Imam Taqi al-Din Subki

Taqi al-Din al-Subki
أبو الحسن تقي الدين علي بن عبد الكافي السبكي‎‎
Sheikh ul-Islam, Qadi al-Qudat, a famous Shafi'i scholar, hadith master, jurist, Qur'anic exegete and chief judge of Damascus
b.  683  H. (1284 CE) in Egypt - d.  756 (1355 CE) in Egypt

From: Article by David W. Myhram

One of the greatest scholars of his time, equally renowned as traditionist, Shafi`i jurisconsult, interpreter of al-Qur’an, theologian, philosopher, logician and grammarian. He was a student of Ibn `Ata Allah al-Iskandari. Born in Subk in the south of Egypt in 673, studied in Cairo, then taught at the various great schools of learning in Cairo. In 739 H. he was called  to Damascus to take the office of head qadi, an office which he held for 16 years, while teaching at the higher schools of Damascus. His books were considered authoritative, regardless of what science he wrote in.

From: wiki

Taqi al-Din al-Subki was born in the village of Subk in Egypt. He received his Islamic education in Cairo by such scholars as Ibn Rif'a in Sacred Law, al-Iraqi in Qur'anic exegisis and al-Dimyati in hadith. He also traveled to acquire knowledge of hadith from the scholars of Syria, Alexandria and the Hijaz. Eventually he taught at the Mansuriyya school located in the Ibn Tulun's mosque.

Having left Egypt in his youth, al-Subki settled down in Syria where he rose through the ranks to the position of chief judge of Syria, the preacher of the Umayyad mosque at Damascus and a professor in several colleges. He presided as chief judge for seventeen years, at the end of which he became ill, was replaced by his son Taj al-Din al-Subki and returned to Cairo where he died in 756 H.

Imam Subki belonged to the Sunni Ash'ari school of theology and in line with his school strongly opposed anthropomorphism. He also vehemently defended the Ashari view that Paradise and Hell Fire are eternal and to that end wrote a comprehensive treatise entitled "Al-I'tibar".

From: “Tabaqat al-Huffadh”

Imam al-Suyuti said regarding him:
الإمام الفقيه المحدث الحافظ المفسر الأصولي المتكلم النحوي اللغوي الأديب المجتهد تقي الدين أبو الحسن علي بن عبد الكافي بن علي بن تمام بن يوسف بن موسى بن تمام بن حامد بن يحيى بن عمر بن عثمان بن علي بن مسوار بن سوار بن سليم شيخ الإسلام إمام العصر
“The Imam, the jurist (Faqih), the traditionist (Muhaddith), the Hafidh, the exegete (Mufassir), the legal theorist (Usuli), the theologian (Mutkallim), the grammarian (Nahwi), the linguist (Lughawi), the writer (Adib), the Mujtahid Taqi al-Din Abul Hasan ‘Ali bin ‘Abd al-Kafi bin ‘Ali bin Tammam bin Yusuf bin Musa bin Tammam bin Hamid bin Yahya bin ‘Umar bin ‘Uthman bin ‘Ali bin Miswar bin Sawwar bin Salim, the Shaykh al-Islam and Imam of [his] era.”

From: Nuh Ha Mim Keller, Reliance of the Traveller: The Classic Manual of Islamic Sacred Law Umdat Al-Salik, x345, pg. 1102

‘Ali ibn ‘Abd al-Kafi ibn ‘Ali ibn Tamam, Abu al-Hasan Taqi al-Din al-Subki, born in Subk, Egypt, in 683/1284. The Shafi’i scholar and Imam of his time, he was a brilliant intellectual, hadith master (hafiz), Koranic exegete, and Islamic judge who was described by Ibn Hajar Haytami as “the mujtahid Imam whose imamate, greatness, and having reached the level of ijtihad are agreed upon,” and by Dhahabi as “the most learned, eloquent, and wisest in judgement of all the sheikhs of the age.”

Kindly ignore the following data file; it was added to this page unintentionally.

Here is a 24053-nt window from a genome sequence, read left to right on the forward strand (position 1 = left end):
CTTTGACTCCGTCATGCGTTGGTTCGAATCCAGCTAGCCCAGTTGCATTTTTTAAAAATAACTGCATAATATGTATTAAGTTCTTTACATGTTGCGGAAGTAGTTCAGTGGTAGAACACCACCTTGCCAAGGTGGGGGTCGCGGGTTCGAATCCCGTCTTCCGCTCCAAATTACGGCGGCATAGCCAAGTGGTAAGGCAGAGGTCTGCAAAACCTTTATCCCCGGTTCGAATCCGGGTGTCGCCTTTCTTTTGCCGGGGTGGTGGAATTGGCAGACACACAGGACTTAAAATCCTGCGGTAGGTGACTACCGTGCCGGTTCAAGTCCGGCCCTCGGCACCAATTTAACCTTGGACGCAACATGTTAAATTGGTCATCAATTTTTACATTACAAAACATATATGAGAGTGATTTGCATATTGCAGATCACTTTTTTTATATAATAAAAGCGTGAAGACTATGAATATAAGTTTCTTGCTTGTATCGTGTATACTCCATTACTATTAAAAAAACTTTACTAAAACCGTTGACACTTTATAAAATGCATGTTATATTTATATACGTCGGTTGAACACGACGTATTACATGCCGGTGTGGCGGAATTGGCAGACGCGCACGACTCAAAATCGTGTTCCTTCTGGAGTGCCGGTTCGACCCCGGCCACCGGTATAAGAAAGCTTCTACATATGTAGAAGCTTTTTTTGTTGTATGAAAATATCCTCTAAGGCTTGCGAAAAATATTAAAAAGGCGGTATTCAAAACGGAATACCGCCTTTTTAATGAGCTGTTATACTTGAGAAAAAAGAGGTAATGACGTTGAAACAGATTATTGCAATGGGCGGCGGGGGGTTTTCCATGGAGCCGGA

Educated in Cairo by such scholars as Ibn Rif’a in Sacred Law, ‘Alam al-Din Iraqi in Koranic exegesis, and Sharaf al-Din al-Dimyati in hadith, he also travelled to acquire knowledge of hadith from the sheikhs of Syria, Alexandria, and the Hijaz after which, as Suyuti records, “he devoted himself to writing and giving legal opinion, authoring more than 150 works, his writings displaying his profound knowledge of hadith and other fields and his magisterial command of the Islamic sciences. He educated the foremost scholars of his time, was a painstaking, accurate, and penetrating researcher, and a brilliant debater in the disciplines. No previous scholar attained to his achievements in Sacred Law, of masterful inferences, subtleties in detail, and carefully worked-out methodological principles.”

Salah al-Din Safadi said of him, “People say that no one like him had appeared since Ghazali, though in my opinion they thereby do him an injustice, for to my mind he does not resemble anyone less than Sufyan al-Thawri.” With his vast erudition, he was at the same time a godfearing ascetic in his personal life who was devoted to worship and mysticism, though vigilant and uncompromising in matters of religion and ready to assail any innovation (bid’a) or departure from the tenets of faith of Ahl al-Sunna. In addition to al-Takmila [The completion], his eleven-volume supplement to Nawawi’s Sharh al-Muhadhdhab [The exegesis of “The rarefaction”], he also authored the widely quoted Fatawa al-Subki [The legal opinions of Sukbi] in two volumes, as well as a number of other works on tenets of faith, Koranic exegesis, and fundamentals of Islamic law, in the latter of which his three-volume al-Ibhaj fi sharh al-Minhaj [The gladdening: an exegesis of “The road”], an exposition of Baydawi’s Al-Minhaj on the methodological bases of legal ijtihad, has won lasting recognition among scholars. In A.H. 739 he moved from Cairo to Damascus, where he was appointed to the judiciary and presided for seventeen years, at the end of which he became ill, was replaced by his son Taj al-Din, and returned to Cairo, where he died twenty days later in 756/1355.